H2O - Introduction



Have you ever been asked to build up a Machine Learning model on a huge database? Ordinarily, the client will provide you the database and ask you to make certain predictions such as who will be the potential buyers; if there can be an early detection of fraudulent cases, etc. To respond these questions, your task would be to develop a Machine Learning algorithm that would provide an answer to the customer’s query. Developing a Machine Learning algorithm from scratch is not an easy task and why should you do this when there are several ready-to-use Machine Learning libraries available in the market.

Nowadays, you would rather use these libraries, apply a well-tested algorithm from these libraries and look at its performance. If the performance were not within acceptable limits, you would attempt to either fine-tune the current algorithm or try an altogether various one.

Likewise, you may try multiple algorithms on the same dataset and then pick up the best one that satisfactorily meets the client’s requirements. This is where H2O comes to your rescue. It is an open source Machine Learning framework with full-tested implementations of several widely-accepted ML algorithms. You just have to pick up the algorithm from its huge repository and apply it to your dataset. It contains the most generally used statistical and ML algorithms.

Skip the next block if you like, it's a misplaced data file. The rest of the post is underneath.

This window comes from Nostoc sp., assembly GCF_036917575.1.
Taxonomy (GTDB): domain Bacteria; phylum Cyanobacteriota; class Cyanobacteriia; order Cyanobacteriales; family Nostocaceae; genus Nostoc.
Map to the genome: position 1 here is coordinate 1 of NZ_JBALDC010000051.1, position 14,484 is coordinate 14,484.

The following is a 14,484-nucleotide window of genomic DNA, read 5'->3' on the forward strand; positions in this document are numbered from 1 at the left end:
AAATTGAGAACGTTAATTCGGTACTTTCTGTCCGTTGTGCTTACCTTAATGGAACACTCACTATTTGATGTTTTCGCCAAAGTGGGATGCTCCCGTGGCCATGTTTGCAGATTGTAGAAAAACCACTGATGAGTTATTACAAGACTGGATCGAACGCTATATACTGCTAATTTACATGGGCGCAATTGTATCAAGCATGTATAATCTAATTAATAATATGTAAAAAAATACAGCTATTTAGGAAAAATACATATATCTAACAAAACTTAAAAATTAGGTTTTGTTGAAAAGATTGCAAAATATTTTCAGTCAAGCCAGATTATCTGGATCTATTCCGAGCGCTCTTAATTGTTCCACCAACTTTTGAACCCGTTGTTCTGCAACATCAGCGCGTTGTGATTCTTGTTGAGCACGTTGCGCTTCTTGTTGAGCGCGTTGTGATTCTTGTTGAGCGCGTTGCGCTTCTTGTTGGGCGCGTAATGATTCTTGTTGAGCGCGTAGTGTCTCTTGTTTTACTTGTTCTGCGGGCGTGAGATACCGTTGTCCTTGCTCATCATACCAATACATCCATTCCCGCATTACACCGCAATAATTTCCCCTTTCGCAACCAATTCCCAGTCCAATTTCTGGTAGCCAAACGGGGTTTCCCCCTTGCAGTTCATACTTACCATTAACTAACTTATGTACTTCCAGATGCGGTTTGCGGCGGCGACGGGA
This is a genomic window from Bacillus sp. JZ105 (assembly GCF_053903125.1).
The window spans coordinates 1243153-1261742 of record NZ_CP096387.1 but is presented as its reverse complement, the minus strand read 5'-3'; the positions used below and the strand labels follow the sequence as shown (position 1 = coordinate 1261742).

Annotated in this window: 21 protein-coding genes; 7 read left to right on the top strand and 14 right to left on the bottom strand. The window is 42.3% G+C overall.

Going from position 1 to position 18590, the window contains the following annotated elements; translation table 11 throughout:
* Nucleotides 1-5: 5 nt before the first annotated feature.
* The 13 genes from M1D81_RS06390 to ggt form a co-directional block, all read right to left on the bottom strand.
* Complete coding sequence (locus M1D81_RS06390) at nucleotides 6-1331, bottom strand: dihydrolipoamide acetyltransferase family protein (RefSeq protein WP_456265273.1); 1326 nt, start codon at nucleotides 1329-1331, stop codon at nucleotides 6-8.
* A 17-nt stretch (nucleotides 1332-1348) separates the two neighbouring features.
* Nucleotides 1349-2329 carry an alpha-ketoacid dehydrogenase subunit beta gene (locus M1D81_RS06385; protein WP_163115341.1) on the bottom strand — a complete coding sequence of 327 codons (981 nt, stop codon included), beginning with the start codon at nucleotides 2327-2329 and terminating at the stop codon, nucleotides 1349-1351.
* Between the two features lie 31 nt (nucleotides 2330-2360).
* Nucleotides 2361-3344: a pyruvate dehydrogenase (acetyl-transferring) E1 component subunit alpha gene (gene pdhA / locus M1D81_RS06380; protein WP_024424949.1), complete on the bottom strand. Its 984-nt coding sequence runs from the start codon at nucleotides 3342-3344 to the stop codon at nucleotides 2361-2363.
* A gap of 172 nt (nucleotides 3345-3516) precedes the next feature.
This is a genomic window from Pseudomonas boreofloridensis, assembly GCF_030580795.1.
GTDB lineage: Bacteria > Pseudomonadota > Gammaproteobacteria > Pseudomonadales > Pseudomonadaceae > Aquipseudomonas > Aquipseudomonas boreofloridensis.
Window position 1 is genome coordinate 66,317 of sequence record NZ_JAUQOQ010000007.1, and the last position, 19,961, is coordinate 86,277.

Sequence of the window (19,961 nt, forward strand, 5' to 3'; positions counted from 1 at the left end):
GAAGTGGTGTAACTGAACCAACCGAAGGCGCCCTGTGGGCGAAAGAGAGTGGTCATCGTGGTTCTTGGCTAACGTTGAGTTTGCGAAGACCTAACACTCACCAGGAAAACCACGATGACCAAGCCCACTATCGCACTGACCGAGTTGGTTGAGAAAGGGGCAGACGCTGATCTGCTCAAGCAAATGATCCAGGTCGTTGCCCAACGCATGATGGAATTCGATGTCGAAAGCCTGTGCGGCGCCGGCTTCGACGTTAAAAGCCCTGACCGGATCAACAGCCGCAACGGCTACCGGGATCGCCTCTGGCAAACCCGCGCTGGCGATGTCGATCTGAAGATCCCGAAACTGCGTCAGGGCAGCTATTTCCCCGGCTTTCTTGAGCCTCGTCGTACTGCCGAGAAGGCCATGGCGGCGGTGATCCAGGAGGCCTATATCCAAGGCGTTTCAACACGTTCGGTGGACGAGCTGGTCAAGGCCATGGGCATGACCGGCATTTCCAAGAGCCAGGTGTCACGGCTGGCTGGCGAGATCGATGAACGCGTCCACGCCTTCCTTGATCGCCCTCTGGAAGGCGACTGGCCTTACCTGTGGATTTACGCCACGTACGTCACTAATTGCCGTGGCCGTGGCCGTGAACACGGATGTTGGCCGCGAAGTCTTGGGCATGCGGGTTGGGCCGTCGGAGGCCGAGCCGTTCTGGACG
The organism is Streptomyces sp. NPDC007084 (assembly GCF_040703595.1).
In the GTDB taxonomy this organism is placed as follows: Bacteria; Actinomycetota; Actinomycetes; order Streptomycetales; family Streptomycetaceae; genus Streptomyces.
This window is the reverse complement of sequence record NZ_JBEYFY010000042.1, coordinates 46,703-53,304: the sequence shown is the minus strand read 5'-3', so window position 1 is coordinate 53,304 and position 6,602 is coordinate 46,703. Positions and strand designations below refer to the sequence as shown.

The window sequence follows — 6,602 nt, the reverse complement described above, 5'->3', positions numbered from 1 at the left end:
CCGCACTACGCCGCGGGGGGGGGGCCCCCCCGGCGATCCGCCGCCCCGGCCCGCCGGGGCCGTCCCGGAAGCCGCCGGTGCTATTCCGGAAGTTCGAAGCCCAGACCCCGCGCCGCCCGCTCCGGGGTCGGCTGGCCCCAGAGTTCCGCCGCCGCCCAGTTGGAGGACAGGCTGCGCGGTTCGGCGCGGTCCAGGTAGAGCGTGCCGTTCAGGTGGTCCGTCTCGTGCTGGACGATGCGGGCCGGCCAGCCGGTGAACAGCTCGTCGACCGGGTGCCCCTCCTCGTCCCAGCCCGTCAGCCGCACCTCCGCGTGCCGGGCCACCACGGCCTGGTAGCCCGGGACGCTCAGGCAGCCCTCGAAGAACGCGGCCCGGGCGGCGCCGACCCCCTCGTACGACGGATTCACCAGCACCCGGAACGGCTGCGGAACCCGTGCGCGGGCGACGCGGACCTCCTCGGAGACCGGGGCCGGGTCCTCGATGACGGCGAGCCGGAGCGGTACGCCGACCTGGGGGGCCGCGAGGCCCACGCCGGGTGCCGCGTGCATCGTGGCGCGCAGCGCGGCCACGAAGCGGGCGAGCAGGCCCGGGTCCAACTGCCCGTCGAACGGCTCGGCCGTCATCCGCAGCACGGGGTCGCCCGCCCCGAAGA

To mention a few here it includes gradient boosted machines (GBM), generalized linear model (GLM), deep learning and many more. Not only that it also supports AutoML functionality that will rank the performance of various algorithms on your dataset, thus reducing your efforts of finding the best performing model. H2O is utilized worldwide by more than 18000 organizations and interfaces well with R and Python for your ease of development. It is an in-memory platform that gives superb performance.

In this study note, you will first learn to install the H2O on your machine with both Python and R options. We will understand how to use this in the command line so that you understand its working line-wise. If you are a Python lover, you may use Jupyter or any other IDE of your choice for developing H2O applications. If you prefer R, you may use RStudio for development.

In this study note, we will think about an example to understand how to go about working with H2O. We will also learn how to change the algorithm in your program code and compare its performance with the earlier one. The H2O also gives a web-based tool to test the different algorithms on your dataset. This is called Flow.

The study note will introduce you to the use of Flow. Alongside, we will discuss the utilization of AutoML that will identify the best performing algorithm on your dataset. Are you not excited to learn H2O? Keep reading!





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